|New Buffalo Bills Head Coach Doug Marrone.
|First Niagara Center will soon be hosting Buffalo Sabres hockey games again.
There’s lots of sports excitement in Western New York these days, mostly because the NHL is expected to begin play on an abbreviated 50-game season, possibly as early as Jan. 15, now that an agreement has been reached to end the 113-day lockout.
For Sabres’ fans on both sides of the border, Buffalo’s First Niagara Center will once again be the point of destination and for businesses that cater to those fans, like Pearl Street Grill, it is time to celebrate the return of hockey and the business that goes with it.
“We are clearly excited and very happy to have hockey back,” said Roy Bakos, a service manager at Pearl Street which rests in close proximity to the hockey arena and is a popular establishment for fans before and after home games.
Bakos called the agreement “great for the local economy and great for sports fans,” adding that Pearl Street ownership managed to survive the lockout without cutting staff through good planning and expansion activity, much like they did before labor feuding canceled the 2004-05 NHL season. This time they opened the Pan American Grill at the new Lafayette and a boutique and banquet hotel called the Webb Loft on Pearl Street.
With the games about to start again, Bakos said the 5 to 6 thousand Canadians who cross the bridges to see the Sabres will be coming back and that along with concert activity and Bandits’ home games, downtown will be bustling several nights a week, great news for the local economy.
But hockey isn’t the only exciting sports and business news these days as 94-year-old Ralph Wilson has passed the baton to Russ Brandon to lead the Bills, at least until they are sold, and bean counter Brandon’s first move was to hire a new coach to replace Chan Gailey after another disastrous season when the offensively anemic Bills finished 6 and 10 and missed the playoffs for the 13th straight year.
The new man on the sidelines for the Bills, Doug Marrone, probably came cheap (in true Bills’ fashion) because he is certainly not a well-known commodity beyond Syracuse University, his alma mater, where he coached the Orange for the last four years going 25 and 25, including two victories in the little-known Pinstripe Bowl. But Marrone’s record is better than it looks, considering Syracuse was 10 and 37 in the four years before he arrived.
Marrone does have seven years of experience in the NFL and was the New Orleans Saints offensive coordinator under Sean Payton from 2006 to 2008, a period when the Saints led the league in yards in 2006 and 2008 and in completions in 2007. Of course, the Bills do not have anyone close to Drew Brees throwing the ball, and that will be Marrone’s biggest challenge.
But let’s try to be a little optimistic because at least Gailey’s gone and there is new leadership (if you call Brandon new) to criticize, a fun pastime around here for writers as the Bills have wallowed in futility for as long as many fans can remember. But we certainly hope that Marrone is the right guy, considering the Bills possibly could have had a proven NFL winner like Lovie Smith on the sidelines and opted instead for a coach from the Big East, not known as a big-time football conference.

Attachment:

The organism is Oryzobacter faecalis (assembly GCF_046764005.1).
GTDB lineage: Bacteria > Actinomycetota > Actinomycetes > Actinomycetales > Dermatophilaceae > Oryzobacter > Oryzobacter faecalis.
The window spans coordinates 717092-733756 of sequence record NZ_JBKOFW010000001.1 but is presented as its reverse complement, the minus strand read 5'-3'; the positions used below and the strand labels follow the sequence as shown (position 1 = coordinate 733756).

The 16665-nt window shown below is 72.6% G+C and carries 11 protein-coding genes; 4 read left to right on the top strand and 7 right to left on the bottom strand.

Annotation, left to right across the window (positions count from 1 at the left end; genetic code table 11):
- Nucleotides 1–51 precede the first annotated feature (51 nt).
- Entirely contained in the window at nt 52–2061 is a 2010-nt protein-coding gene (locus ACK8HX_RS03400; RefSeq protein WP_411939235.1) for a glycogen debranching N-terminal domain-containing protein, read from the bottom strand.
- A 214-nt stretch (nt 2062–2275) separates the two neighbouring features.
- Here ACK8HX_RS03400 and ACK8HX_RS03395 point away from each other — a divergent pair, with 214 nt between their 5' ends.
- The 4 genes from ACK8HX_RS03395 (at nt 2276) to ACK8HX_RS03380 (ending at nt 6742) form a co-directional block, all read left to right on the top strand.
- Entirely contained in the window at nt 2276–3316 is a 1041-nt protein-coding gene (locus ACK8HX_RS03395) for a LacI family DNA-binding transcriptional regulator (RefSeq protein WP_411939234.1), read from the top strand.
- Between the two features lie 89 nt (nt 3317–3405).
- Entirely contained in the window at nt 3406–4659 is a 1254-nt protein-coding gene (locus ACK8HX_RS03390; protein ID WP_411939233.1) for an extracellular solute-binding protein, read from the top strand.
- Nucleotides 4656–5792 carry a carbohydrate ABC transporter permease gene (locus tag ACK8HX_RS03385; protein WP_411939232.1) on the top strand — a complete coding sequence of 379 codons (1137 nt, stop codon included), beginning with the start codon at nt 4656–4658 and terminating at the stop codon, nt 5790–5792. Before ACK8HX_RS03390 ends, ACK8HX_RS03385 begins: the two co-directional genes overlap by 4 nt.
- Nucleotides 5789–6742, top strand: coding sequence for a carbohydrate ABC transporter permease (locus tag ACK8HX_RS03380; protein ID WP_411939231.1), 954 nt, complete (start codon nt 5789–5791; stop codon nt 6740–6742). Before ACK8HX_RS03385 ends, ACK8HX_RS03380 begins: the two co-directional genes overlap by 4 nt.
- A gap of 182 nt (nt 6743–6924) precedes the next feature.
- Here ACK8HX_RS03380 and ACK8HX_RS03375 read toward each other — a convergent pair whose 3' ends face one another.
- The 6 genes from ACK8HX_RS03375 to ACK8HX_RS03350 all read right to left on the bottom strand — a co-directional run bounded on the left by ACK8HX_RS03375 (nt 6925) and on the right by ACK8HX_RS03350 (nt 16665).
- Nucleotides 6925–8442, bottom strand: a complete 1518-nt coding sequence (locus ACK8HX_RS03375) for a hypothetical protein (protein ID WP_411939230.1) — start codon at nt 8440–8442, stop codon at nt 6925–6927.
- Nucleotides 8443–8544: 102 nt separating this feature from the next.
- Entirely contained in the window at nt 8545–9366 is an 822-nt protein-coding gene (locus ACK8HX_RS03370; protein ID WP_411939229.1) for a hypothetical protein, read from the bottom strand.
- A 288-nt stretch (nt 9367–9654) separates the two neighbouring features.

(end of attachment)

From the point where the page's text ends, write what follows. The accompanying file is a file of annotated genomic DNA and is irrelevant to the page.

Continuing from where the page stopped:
Now Marrone is credited with turning around the Syracuse football program after coming in, finishing his latest season 8 – 5 including the bowl win over West Virginia. There is also talk he may want to draft his three-year starting quarterback at Syracuse, Ryan Nassib, a finalist for the William Campbell Trophy that goes to the nation’s top scholar-athlete (he didn’t win). Oh no, not another Ryan, as in Fitzpatrick, the current Bills’ signal caller who just isn’t first-tier talent?
But let’s see what happens.
The draft will just be Marrone and Brandon’s first challenge in trying to pick up the pieces of a broken team and a losing culture. There will be many more and the climb to respectability may well hinge on their ability to land a quarterback either through the draft or free agency. That will no doubt be the biggest challenge.
Meanwhile, let’s hope the scotch-tape upgrades to Ralph Wilson Stadium under the new lease agreement will keep facility going for a little while longer and that Brandon can shed the image of just a great marketer and do more than just make money with this franchise. How about putting a winner on the field, Russ, and then we’ll sing your praises. Until then, talk is cheap and fans around here are tired of the losing seasons and the wait-until-next year statements from the front office when playoffs begin and the Bills go home.
As for the Sabres, we won’t analyze the pluses and minuses of the new 10-year CBA here, although it appears the players may have given in on salaries to help their pension plans. That’s for the labor experts to examine. For the rest of us, the end of the lockout means the players will be getting back on the ice and that means a positive ripple effect for people who work in and around the game and for the economies of the cities that have an NHL franchise, like Buffalo.
Let’s hope the Sabres have a great year on the ice and the Bills find the key to bringing a winner to their longsuffering fans.